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Volume 3 Supplement 1

ESICM LIVES 2015

  • Poster presentation
  • Open Access

Ischemic preconditioning induces neuroprotection cause by a transient global ischemia via maintaining the expression of p63

  • 1,
  • 1,
  • 1,
  • 1,
  • 1 and
  • 2
Intensive Care Medicine Experimental20153 (Suppl 1) :A771

https://doi.org/10.1186/2197-425X-3-S1-A771

  • Published:

Keywords

  • Ischemia
  • Cerebral Ischemia
  • Microglial Cell
  • Pyramidal Neuron
  • Ischemic Precondition

Introduction

p63 is a transcription factor of p53 gene family, which are involved in development, differentiation and cell response to stress; however, their roles in ischemic preconditioning (IPC) in the brain are not clear.

Objectives

In the present study, we investigated the effect of IPC on p63 immunoreactivity caused by transient cerebral ischemia, which was induced by 5 min of transient ischemia, in gerbils, and IPC was induced by subjecting the gerbils to 2 min of ischemia followed by 1 day of recovery.

Methods

The animals were randomly assigned to 4 groups (sham-operated-group, ischemia-operated-group, IPC plus (+)-sham-operated-group and IPC+ischemia-operated-group).

Results

The number of viable neurons in the stratum pyramidale of the hippocampal CA1 region (CA1) was significantly increased by IPC+ischemia-operated-group compared with that in the ischemia-operated-group 5 days after ischemic insult. We found that strong p63 immunoreactivity was detected in the CA1 pyramidal neurons in the sham-operated-group, and the immunoreactivity was decreased with time after ischemia-reperfusion. In addition, strong p63 immunoreactivity was newly expressed in the microglial cells of the CA1 region from 2 days after ischemia-reperfusion. In all the IPC+sham-operated-group, p63 immunoreactivity in the CA1 pyramidal neurons was similar to that in the sham-operated-group, and the immunoreactivity was well maintained in the IPC+ischemia-operated-groups after cerebral ischemia.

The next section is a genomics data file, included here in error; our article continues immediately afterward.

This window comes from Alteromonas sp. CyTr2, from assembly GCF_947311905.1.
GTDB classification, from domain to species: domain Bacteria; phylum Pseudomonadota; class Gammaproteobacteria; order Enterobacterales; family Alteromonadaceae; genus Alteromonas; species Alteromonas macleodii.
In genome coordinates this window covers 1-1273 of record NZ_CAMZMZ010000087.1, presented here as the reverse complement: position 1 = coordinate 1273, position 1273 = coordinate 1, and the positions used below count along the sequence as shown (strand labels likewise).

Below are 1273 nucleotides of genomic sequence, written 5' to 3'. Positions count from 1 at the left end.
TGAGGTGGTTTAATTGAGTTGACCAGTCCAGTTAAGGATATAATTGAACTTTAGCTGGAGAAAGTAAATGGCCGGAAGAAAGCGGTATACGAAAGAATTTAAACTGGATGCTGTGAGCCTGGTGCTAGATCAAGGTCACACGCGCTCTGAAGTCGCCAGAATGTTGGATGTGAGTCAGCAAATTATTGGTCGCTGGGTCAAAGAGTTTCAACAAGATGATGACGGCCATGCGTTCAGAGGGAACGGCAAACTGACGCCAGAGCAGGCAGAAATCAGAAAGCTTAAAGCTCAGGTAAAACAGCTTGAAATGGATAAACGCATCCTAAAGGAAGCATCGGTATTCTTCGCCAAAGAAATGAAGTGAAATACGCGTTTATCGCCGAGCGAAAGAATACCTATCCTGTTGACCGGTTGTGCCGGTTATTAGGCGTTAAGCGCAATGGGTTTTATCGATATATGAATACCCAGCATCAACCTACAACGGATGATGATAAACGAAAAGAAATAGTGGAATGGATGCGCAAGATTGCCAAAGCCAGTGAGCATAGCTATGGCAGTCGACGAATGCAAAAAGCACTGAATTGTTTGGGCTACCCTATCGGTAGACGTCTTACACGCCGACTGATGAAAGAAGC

Conclusions

In brief, our present findings showed that IPC dramatically protected the reduction of p63 immunoreactivity in the pyramidal neurons of the CA1 region after ischemia-reperfusion, and this result suggests that the expression of p63 may be necessary for the neurons to survive after transient cerebral ischemia.

Authors’ Affiliations

(1)
Kangwon National University, Emergency Medicine, Chuncheonsi, Republic of Korea
(2)
Kangwon National University, Neurobiology, Chuncheonsi, Republic of Korea

Copyright

© Cho et al.; 2015

This article is published under license to BioMed Central Ltd. This is an Open Access article distributed under the terms of the Creative Commons Attribution License (http://creativecommons.org/licenses/by/4.0), which permits unrestricted use, distribution, and reproduction in any medium, provided the original work is properly cited.

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